Wings

Critics Consensus

Subsequent war epics may have borrowed heavily from the original Best Picture winner, but they've all lacked Clara Bow's luminous screen presence and William Wellman's deft direction.

93%

TOMATOMETER

Total Count: 41

78%

Audience Score

User Ratings: 3,495
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Wings Photos

Movie Info

Wings, the first feature film to win an Academy Award, tends to disappoint a little when seen today. Too much time is afforded the wheezy old plotline about two World War I aviators (Buddy Rogers, Richard Arlen) in love with the same woman (Jobyna Ralston), while the comedy relief of El Brendel is decidedly not to everyone's taste. But during the aerial "dogfight" sequences, the film is something else again: a grand-scale spectacular, the likes of which has never been duplicated, not even by more expensive efforts like Hell's Angels (1930) and The Blue Max (1965). Twenty-eight-year-old director William Wellman, himself a wartime aviator, was fortunate enough to have the full cooperation of the US War department at his disposal (even though his legendary temper nearly lost him that cooperation on more than one occasion!) Brilliantly handled though the aerial scenes may be, they are matched by the Earthbound combat sequences, including the now-famous shot of a long trench caving in on hundreds of unfortunate doughboys. The storyline is as follows: Jack Powell (Rogers) and David Armstrong (${Powell}) hate each other during basic training, grow to like each other, and fall out again while competing for the affections of Sylvia Lewis (Ralston). Mary Preston (Clara Bow) sacrifices her own nursing career to save a drunken Powell from disgrace, Powell goes on a rampage when he believes his pal Armstrong has been killed, inadvertently shoots down Armstrong while decimating the German air corps, and is finally reunited with the nurse. Wrapped up in nurse's garb throughout most of the film, the ebullient Clara Bow is permitted a sequence in which, disguised as a Parisian floozie while trying to rescue a revelling Rogers, she displays a great deal of epidermis. One of the film's chief claims to fame is its "introduction" of Gary Cooper (who'd actually been in films since the early 1920s), in a brief but crucial role as veteran flyer with a cheerily fatalistic attitude. When originally released, Wings included a sequence lensed in the wide-screen "Magnascope" process; even when seen "flat", however, the film contains some of the best flying sequences ever captured on celluloid. ~ Hal Erickson, Rovi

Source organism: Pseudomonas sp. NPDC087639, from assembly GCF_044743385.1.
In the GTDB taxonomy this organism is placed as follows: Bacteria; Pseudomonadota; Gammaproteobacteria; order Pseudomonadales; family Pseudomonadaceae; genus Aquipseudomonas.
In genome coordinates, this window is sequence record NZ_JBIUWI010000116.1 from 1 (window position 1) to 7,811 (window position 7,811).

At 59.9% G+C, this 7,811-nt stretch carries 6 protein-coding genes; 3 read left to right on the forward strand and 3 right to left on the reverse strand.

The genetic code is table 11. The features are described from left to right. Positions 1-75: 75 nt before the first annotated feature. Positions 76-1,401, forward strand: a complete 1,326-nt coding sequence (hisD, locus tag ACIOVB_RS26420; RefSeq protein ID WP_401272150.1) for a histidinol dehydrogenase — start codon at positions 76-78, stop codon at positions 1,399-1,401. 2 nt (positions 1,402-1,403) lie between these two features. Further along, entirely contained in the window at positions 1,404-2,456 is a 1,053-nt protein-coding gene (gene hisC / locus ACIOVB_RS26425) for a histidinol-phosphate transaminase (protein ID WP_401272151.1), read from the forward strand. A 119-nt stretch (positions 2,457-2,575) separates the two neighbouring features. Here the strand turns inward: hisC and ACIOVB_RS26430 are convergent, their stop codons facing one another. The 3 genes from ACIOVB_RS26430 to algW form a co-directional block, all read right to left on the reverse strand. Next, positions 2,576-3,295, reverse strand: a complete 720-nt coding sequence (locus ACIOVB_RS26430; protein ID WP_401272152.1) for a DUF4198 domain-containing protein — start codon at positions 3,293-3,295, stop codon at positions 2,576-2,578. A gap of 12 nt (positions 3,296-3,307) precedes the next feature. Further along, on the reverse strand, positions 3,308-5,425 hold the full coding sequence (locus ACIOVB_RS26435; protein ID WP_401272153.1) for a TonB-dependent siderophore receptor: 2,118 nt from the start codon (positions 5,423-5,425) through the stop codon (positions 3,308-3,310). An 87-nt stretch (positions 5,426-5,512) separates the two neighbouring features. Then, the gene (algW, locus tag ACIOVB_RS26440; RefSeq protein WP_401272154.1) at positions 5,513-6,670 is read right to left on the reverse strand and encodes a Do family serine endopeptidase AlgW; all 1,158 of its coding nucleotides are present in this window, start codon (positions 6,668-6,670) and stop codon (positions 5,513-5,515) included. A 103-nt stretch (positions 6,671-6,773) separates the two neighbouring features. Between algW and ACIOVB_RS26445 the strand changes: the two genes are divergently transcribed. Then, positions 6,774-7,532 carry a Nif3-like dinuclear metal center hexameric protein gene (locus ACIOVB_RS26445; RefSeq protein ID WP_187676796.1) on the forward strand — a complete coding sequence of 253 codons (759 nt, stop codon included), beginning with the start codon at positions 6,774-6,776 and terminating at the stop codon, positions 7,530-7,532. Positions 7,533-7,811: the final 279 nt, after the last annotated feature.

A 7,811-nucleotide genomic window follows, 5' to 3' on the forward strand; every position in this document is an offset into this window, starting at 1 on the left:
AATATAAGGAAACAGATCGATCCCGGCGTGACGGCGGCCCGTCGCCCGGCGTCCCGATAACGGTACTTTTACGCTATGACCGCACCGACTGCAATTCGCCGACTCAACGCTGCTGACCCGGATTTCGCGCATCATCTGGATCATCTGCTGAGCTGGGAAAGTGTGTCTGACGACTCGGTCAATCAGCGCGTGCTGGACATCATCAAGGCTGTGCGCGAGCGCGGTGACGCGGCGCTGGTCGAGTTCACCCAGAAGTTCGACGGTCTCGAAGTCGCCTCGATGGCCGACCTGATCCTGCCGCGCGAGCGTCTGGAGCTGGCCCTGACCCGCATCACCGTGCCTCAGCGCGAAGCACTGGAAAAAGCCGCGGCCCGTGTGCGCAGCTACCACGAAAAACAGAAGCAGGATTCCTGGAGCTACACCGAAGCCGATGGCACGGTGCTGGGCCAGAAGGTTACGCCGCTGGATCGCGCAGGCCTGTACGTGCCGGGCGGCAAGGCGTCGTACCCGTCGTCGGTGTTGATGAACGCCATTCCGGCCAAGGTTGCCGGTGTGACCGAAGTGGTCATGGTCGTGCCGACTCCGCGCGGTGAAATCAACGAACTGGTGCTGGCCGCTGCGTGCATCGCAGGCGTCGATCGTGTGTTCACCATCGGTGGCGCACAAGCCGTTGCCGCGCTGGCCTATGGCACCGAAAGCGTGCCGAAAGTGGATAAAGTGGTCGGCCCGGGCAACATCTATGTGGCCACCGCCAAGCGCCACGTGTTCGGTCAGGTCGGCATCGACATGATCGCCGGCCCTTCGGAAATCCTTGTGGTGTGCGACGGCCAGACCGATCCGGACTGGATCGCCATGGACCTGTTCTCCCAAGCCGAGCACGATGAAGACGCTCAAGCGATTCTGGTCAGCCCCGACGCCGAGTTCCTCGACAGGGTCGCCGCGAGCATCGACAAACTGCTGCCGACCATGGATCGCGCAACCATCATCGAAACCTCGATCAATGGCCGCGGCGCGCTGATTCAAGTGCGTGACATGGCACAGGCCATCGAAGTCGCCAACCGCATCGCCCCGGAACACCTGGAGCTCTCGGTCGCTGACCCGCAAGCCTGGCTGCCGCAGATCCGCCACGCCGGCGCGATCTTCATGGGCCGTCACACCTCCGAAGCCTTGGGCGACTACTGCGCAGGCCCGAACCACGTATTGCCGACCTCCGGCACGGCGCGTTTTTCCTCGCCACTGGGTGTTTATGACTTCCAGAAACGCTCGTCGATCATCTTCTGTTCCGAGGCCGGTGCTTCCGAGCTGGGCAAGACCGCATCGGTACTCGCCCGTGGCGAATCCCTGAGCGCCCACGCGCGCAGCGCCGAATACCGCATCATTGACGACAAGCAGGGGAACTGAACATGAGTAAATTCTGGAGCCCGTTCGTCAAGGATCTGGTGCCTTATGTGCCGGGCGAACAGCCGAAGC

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Critic Reviews for Wings

All Critics (41) | Top Critics (7)

  • It is, in fact, the masterpiece of war production.

    Feb 17, 2015 | Full Review…
  • The audience gulped down the plot as conventional but reliable stuff, watched with waning interest while spinning, swerving, dodging planes grew into confused monotony against a background of unpicturesque ether.

    Feb 17, 2009 | Full Review…
  • There not being so much of Clara Bow in the picture, or a straining for her to turn on that 'it' personality, she gives an all around corking performance.